G-protein-coupled receptors (GPCRs) present in the body are acts as signal transducers which allows cells to respond to their external environments. GPCRs play a crucial role in numerous biological functions such as heart rate, vision, smell, and taste allergic responses. GPCR malfunction might lead to a rising in the number of diseases and side effects many therapeutic drugs works due to its influence on these proteins.
Researchers at the University Of California San Diego School Of Medicine have new ways to use the GPCRs and their cellular waste disposal systems to control inflammation. The findings were published in the Cell Reports on 18 September, which suggested some existing cancer drugs that inhibit these cellular activities to treat vascular inflammation, which occurs when artery-blocking plaques formed in atherosclerosis.
Senior author of the study JoAnn Trejo, Ph.D., professor in the Department of Pharmacology and dean of faculty affairs at UC San Diego School of Medicine said that they observed the GPCRs and inflammation influenced by the ubiquitination. Ubiquitination is a process was previously used for the marking the proteins for destruction. Now the both GPCR and ubiquitination are used.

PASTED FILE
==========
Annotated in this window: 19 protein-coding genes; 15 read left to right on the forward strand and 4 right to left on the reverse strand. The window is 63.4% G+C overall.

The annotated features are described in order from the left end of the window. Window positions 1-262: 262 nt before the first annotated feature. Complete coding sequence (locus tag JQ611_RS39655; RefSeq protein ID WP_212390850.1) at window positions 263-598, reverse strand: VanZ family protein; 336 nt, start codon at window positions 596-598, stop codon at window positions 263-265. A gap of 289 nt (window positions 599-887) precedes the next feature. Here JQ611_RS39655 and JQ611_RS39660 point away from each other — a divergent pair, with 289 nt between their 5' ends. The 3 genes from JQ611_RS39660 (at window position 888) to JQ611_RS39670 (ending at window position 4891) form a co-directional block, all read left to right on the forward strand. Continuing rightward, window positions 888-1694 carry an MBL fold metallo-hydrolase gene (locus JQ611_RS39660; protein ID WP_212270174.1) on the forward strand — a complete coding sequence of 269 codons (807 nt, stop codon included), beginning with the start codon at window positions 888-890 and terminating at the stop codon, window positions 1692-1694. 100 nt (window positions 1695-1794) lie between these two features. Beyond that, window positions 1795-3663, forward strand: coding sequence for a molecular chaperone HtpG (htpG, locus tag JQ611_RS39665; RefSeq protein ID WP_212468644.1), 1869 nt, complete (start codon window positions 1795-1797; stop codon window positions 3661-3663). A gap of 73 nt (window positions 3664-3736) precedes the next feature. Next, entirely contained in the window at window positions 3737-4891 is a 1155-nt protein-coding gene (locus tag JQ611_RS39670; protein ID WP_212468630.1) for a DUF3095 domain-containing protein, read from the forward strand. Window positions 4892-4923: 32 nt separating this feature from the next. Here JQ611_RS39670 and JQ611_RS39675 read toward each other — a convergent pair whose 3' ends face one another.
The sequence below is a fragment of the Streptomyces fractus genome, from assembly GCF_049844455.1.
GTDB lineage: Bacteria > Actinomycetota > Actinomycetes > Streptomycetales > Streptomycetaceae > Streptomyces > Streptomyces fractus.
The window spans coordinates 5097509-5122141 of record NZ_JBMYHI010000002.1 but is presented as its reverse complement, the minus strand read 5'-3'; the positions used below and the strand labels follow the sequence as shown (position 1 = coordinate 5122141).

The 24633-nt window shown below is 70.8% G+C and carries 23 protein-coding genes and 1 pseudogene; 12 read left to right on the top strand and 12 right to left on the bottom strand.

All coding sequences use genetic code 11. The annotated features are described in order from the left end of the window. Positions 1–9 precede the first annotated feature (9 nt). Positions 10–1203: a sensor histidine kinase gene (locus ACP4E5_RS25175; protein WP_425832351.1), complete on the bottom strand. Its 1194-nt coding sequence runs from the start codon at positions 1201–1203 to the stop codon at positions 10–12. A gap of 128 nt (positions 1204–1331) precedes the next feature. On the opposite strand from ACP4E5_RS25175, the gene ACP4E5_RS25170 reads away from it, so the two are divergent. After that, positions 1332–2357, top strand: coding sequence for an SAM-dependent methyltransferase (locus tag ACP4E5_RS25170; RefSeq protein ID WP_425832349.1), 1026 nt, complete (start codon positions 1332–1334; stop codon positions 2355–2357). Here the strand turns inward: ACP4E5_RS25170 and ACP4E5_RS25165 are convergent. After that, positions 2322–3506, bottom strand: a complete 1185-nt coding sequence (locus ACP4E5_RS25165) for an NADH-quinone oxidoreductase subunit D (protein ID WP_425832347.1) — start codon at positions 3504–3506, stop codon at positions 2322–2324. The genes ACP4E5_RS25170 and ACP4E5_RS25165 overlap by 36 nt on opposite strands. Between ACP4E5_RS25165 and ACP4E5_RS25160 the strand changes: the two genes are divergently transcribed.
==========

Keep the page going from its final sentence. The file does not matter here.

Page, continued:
When the molecules of nutrients, connected to GPCR on the outside of the cell, the GPCR changes shape. While on the other side of the membrane the G-protein docks are newly repositioned GPCR. Based on the type of signal and cell, the G-protein then removes the cascade of molecular events.
According to Trejo, a handful of drugs that inhibit E3 ubiquitin ligases are approved by the Food and Drug Administration (FDA) for effective treatment of some of the types cancer such as myeloma, mantle cell lymphoma, and others.